Movies that make grown men cry
While they'll blink furiously to keep from showing it, or blame it on having something in their eye when caught, there are plenty of films out there that'll have men in tears.
Evoking the kind of emotions many men feel when their football team loses a vital match in the last minute, the following movies contain classic tear-jerking moments:
Field of Dreams
If you can't cry at the end of 'Field of Dreams', then something is wrong with your tear ducts. What do you do when you see the ghostlike appearance of your young baseball-playing father? In that most American of traditions, you play catch of course. And, by God, when Costner chokes up, in a manly fashion we hasten to add, there shouldn't be a dry eye in the house.
Tim Robbins plays a man sentenced to life at Shawshank Prison. During the many years that follow he befriends an older inmate (Morgan Freeman at his sagely best). There are many scenes that tug the heartstrings (including one-off treats to beers on the roof and opera music blasted into the yard) but for true male meltdown you can't beat the final image, where, as free men, the two meet up on a sun-soaked beach and go to embrace each other before the camera cruelly pulls away. Splendid stuff.
Critics deride Ron Howard's firefighting drama as pure hokum — an accusation that may have some elements of truth but, by God, it's entertaining hokum, largely achieved by Kurt Russell at his gruffest. Finding out that a one-night stand with his estranged wife doesn't mean a return to the family life that he craves should have been a warning that Howard isn't shy about adding some sentiment to all the macho firefighting action. And then there's the ending — a near-done Russell screaming for all to hear "That's my brother, goddammit!" as he watches his younger sibling save the day. Tissues at the ready.
While we thought about 'The Champ', we eventually plumped for Ram's supposed death in the ring instead. A second chance at life outside his wrestling persona is beaten into submission by Mickey Rourke's character's self-destructive behaviour. Bloodied, battered and with little gas left in the tank he climbs to the top of rope, milks the crowds support and their fleeting adulation, and leaps….
The only thing that could make it more of an essential man-cry moment is to have a sad Bruce Springsteen song playing in the background... Oh wait!
The Transformers: The Movie
The 1986 cartoon movie, in case you were wondering - not the recent CGI blockbuster. A chance to see your favourite cartoon adventure on the big screen was too hard to resist. Things that were expected — bigger action sequences, better animation and a smattering of guest voices. Things that no one was expecting — killing off the main character and scarring a generation of children. Bambi's mother's death was nothing compared to the loss of Optimus Prime!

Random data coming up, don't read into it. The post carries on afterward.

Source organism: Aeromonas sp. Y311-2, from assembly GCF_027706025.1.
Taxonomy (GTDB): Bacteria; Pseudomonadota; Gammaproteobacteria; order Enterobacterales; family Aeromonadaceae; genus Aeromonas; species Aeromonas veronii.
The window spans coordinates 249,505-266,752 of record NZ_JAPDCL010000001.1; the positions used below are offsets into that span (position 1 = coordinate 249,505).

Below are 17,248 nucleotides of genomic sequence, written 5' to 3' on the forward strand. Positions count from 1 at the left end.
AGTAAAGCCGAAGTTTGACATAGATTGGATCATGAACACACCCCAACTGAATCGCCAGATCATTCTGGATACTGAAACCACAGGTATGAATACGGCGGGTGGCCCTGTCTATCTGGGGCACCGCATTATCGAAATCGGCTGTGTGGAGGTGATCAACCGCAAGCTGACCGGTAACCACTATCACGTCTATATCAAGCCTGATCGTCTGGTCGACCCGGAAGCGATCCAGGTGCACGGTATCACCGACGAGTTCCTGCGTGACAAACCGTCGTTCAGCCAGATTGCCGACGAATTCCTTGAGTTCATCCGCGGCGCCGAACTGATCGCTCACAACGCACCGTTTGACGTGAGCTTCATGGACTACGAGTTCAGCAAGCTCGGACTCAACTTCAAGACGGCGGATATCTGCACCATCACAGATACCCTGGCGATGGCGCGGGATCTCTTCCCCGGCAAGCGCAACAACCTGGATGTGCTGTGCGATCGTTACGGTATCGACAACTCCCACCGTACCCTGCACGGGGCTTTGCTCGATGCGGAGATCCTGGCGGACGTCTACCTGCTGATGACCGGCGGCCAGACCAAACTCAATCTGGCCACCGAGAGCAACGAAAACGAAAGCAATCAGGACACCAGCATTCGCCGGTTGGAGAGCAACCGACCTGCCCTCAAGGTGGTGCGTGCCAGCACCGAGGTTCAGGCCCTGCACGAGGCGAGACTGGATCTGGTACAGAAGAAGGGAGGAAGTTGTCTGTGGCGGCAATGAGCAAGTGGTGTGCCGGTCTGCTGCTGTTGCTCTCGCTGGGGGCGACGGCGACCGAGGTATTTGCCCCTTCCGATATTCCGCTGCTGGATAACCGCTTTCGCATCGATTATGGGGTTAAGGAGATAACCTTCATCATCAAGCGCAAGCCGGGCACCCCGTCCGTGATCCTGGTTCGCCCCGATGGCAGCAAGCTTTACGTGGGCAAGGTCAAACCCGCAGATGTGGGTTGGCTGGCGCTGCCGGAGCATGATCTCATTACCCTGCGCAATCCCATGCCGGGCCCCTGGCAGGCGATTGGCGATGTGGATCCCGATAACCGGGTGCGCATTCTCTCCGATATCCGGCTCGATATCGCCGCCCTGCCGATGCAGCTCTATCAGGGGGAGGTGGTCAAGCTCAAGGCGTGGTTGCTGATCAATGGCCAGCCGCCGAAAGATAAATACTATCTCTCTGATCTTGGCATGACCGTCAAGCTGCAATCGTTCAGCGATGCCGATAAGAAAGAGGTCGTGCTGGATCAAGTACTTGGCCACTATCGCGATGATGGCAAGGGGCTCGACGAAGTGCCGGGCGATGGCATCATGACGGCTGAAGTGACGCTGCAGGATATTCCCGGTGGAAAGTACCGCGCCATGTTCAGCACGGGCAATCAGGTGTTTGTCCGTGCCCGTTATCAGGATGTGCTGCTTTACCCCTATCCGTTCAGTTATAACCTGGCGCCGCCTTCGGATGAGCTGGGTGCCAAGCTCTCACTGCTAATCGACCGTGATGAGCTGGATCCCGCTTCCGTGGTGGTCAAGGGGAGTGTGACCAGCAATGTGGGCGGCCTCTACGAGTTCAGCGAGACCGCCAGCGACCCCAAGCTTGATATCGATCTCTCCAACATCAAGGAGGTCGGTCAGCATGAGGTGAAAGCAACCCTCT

While they may be seen as some of the most macho of all sports movies (at one point Stallone practically ends the Cold War single-handedly) the 'Rocky' films still have many lump—in-the-throat moments — whether it's Mickey or Apollo Creed dying in 'Rocky III' and 'IV' respectively or bedridden wife Adrian whispering "Win" in the second movie. However, it's the end of 'Rocky' that is pure guy-cry. From the minute his coach pleads with his plucky fighter to stay down after yet another trip to the canvas, only for 'Rocky' to pull himself up much to his far superior opponent's disbelief, it's just one big heartfelt climax — resulting in Stallone's repeated cry for 'Adrian!' Stirring stuff.
Terminator 2: Judgment Day
There are things you didn't do on screen in the early '90s — killing Arnie was very much one of them. The death of Arnold Schwarzenegger's robot in 'T2' rocked this young teenager (at the time) to the core — leaving me wailing at the screen like an irate Charlton Heston in 'Planet of the Apes' - "You really did it! You maniacs, god damn you, god damn you all to hell!" Yet, as shocking as it was, Arnie's fateful plunge was a moving one - ending with a thumbs-up before he is finally terminated. I'm welling up just writing this.
One Flew Over the Cuckoo's Nest
A classic film, with a classic emotional ending. Jack Nicholson makes you care for his character Randle McMurphy far more than you actually should (he's not exactly a choir boy). But care for him you do, until you're left sucker punched when he is wheeled out of surgery after a lobotomy operation. All that's left is for the Chief to smother his dear friend with a pillow, before escaping from the mental asylum. Heartbreaking indeed.